Decisions regarding compensation for employees’ work generally fall to their employers. However, the federal Equal Pay Act institutes certain requirements with regard to how employers pay male and female workers in the same roles.
As an employer, understanding your obligations under the Equal Pay Act may help you protect your business and do right by those who work for you.
Equal pay for equal work
According to the U.S. Equal Employment Opportunity Commission, the Equal Pay Act prohibits you from paying workers different wages on the basis of sex. Thus, you must use the same pay scale, structure and determining factors in compensating male and female workers who perform jobs involving the following:
- Similar skill levels
- A significant portion of similar job tasks
- Similar accountability and responsibility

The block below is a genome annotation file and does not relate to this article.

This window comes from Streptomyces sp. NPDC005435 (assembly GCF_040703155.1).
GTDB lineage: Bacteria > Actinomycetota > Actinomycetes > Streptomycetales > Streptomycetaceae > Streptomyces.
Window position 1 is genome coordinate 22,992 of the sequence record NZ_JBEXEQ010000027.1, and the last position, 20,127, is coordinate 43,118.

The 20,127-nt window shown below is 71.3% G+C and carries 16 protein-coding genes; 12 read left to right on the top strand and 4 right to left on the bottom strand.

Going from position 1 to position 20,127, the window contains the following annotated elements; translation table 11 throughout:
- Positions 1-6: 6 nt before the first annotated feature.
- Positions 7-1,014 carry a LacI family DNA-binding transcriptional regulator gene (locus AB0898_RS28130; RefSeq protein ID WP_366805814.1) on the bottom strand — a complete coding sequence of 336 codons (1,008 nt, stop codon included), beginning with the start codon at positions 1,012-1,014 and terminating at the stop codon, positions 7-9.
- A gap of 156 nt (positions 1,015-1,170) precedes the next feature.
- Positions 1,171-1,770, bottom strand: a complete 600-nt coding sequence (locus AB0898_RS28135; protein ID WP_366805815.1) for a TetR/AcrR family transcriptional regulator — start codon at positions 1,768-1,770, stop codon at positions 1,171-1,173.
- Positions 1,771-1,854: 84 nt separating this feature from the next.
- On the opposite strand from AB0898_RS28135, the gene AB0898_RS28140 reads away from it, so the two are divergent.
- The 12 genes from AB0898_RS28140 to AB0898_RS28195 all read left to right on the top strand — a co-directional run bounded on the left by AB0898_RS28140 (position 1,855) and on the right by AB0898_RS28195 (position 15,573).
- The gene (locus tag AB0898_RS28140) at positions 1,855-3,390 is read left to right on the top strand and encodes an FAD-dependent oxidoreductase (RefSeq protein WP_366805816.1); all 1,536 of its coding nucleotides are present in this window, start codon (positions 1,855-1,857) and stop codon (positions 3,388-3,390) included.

- Similar physical and mental requirements
Additionally, the act applies to your male and female workers who work under similar conditions at the same locations.
Exceptions to the rule
You may, under certain circumstances, pay workers of opposite sexes different rates for doing the same job. However, you must attribute the difference to reasons such as a merit system, incentive system, seniority system, or other factors based on employees and the quality of their work.
Consequences of violations
Employees who believe you violated the act with their pay may choose to take action against you. They may file a complaint with the EEOC, file a lawsuit against you or both. The repercussions of such actions may include, for example, facing sanctions from the EEOC or having to pay damages to employees who the court finds received discriminatory pay.